• Mrs Death Misses Death by Salena Godden
  • Maybe You Should Talk to Someone: A Therapist, Her Therapist, and Our Lives Revealed by Lori Gottlieb
  • The Sealwoman’s Gift by Sally Magnusson
  • A Burning by Megha Majumdar
  • A Crooked Tree by Una Mannion
  • A Promised Land by Barack Obama
  • A Fire in My Head (poetry) by Ben Okri
  • Love After Love by Ingrid Persaud
  • How We Met: A Memoir of Love and Other Misadventures by Huma Qureshi
  • My Dark Vanessa by Kate Elizabeth Russell
  • My US Election Diary by Jon Sopel
  • The Mystery of Charles Dickens by A.N. Wilson
  • How Much of These Hills Is Gold by C. Pam Zhang


  • The Girl with the Louding Voice by Abi Daré


  • Star Over Bethlehem and Other Stories by Agatha Christie
  • The Mistletoe Murder and Other Stories by P.D. James
  • Manchester Happened by Jennifer Nansubuga Makumbi
  • A Box of Delights by John Masefield
  • The Mistletoe Bride & Other Haunting Tales by Kate Mosse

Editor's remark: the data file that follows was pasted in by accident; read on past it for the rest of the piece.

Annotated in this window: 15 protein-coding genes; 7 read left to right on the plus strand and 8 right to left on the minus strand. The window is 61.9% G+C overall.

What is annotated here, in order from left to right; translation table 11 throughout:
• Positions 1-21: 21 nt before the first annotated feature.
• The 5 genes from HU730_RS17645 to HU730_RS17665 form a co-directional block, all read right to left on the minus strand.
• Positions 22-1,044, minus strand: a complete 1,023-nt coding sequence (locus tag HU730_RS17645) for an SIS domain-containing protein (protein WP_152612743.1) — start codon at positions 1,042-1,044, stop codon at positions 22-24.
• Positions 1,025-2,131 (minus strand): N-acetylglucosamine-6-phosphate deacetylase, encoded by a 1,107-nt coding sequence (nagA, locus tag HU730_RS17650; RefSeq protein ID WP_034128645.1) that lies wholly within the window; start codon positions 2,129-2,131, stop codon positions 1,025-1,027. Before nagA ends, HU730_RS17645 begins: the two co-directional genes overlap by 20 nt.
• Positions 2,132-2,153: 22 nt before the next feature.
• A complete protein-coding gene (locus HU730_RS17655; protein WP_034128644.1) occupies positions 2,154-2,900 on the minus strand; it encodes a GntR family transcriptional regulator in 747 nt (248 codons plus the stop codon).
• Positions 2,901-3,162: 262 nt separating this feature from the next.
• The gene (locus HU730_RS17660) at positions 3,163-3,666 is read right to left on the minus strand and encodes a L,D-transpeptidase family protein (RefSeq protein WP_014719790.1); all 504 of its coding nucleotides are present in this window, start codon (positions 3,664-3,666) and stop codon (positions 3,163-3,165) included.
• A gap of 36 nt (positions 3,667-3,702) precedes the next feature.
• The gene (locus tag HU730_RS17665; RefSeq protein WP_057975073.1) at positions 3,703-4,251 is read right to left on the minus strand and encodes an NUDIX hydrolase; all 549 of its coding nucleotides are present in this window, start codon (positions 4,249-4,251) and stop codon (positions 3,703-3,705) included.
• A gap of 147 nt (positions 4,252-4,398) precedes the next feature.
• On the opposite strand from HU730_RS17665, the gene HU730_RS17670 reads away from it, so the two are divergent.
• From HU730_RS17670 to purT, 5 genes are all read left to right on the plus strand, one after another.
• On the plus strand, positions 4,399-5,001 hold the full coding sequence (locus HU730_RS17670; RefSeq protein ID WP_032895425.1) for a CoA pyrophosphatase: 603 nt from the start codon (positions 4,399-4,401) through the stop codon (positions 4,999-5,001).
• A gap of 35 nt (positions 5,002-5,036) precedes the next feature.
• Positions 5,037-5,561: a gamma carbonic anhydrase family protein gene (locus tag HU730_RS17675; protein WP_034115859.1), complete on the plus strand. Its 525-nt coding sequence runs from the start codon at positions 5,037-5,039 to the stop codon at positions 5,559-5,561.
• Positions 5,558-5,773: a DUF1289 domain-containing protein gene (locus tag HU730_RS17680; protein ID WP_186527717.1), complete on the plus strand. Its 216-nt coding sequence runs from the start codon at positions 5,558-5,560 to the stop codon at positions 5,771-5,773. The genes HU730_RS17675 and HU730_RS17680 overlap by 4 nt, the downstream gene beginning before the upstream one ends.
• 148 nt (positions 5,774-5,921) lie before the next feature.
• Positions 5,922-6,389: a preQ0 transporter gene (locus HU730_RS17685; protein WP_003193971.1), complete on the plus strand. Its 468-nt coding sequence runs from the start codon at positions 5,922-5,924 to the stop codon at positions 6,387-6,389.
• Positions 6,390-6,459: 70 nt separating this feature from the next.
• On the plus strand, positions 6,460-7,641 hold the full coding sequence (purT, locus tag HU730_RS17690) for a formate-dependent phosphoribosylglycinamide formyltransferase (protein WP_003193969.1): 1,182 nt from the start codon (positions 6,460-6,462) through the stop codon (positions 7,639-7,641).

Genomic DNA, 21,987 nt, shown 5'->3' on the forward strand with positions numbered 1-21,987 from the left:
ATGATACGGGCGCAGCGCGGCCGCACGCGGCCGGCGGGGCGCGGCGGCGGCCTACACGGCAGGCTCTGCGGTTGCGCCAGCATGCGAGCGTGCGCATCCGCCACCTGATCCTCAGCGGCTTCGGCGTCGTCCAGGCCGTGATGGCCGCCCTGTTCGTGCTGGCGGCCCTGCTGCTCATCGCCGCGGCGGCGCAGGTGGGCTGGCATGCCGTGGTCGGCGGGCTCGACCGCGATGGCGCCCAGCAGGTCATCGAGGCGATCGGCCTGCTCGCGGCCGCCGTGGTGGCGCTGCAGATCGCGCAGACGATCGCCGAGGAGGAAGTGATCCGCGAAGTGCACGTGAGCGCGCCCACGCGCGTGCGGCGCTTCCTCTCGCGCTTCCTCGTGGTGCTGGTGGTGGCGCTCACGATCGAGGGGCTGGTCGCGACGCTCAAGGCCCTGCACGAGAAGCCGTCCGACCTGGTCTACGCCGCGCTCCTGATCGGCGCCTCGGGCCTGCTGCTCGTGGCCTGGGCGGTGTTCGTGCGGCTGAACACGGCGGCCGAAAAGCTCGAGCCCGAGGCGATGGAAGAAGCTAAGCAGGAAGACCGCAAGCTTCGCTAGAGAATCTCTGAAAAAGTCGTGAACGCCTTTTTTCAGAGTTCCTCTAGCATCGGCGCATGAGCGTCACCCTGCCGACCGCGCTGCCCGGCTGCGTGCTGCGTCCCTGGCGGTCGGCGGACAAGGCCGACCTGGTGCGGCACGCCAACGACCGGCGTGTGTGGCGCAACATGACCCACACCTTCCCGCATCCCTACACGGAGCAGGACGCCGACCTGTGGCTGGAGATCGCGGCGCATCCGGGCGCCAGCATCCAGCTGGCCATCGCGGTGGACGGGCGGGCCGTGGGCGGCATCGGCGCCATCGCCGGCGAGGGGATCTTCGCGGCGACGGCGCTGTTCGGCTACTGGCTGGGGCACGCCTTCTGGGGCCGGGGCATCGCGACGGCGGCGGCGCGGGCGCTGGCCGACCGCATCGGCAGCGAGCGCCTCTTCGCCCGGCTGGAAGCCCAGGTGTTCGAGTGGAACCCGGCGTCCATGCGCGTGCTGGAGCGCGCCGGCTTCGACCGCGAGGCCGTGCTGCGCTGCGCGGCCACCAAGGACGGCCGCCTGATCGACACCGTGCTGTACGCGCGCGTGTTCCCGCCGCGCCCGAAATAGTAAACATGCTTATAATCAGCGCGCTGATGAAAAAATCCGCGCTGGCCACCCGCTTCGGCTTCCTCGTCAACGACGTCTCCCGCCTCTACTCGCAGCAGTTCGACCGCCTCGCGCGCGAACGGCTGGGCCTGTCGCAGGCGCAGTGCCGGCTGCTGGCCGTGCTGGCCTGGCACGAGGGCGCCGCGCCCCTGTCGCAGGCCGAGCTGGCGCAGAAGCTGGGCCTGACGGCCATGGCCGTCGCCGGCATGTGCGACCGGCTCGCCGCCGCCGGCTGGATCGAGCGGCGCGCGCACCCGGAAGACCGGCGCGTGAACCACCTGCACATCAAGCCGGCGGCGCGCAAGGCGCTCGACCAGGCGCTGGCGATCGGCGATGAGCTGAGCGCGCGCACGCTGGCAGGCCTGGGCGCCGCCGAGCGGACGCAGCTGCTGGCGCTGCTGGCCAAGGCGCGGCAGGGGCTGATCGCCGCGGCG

(I lost interest in all of these. I don’t gravitate towards crime or short stories, so shouldn’t have been surprised that once I had them in front of me they didn’t appeal. Also, I didn’t realize the Masefield was abridged, and I prefer not to read altered editions.)

What appeals from my stacks?

15 responses

  1. I’ll be interested in reading your opinion of Leonard and Hungry Paul when you finish it. I was alone in my book group in loathing it. It scored very highly among my fellow readers

    Liked by 1 person

    1. I’m four chapters in and enjoying it well enough so far. Usually the kind of hype it got would be enough to put me right off a book, but I decided to give it a go anyway.

      Liked by 1 person

  2. I hope you enjoy the Gunaratne. That book has stayed with me totally since I read it.

    Liked by 1 person

    1. I’m very late to the party, but better late than never. I’ll try to start it early in January.

      Liked by 1 person

  3. You didn’t rate the Beavers book – is it not worth reading then? Also I have received The Sealwoman’s Gift for Christmas, so I’ll be interested in hearing what you think of that one when you’ve acquired and read it.


    1. I found the writing poor, and hardly learned anything from it. (Our friends live not far from the Devon reintroduction site, so that was why I was interested.) I’ve written a short response since I scheduled this post. I’ll add a link to it above.

      The Sealwoman’s Gift was a DNF for me in 2018, but I’m trying again after reading The Mercies, which is fairly similar.

      Liked by 1 person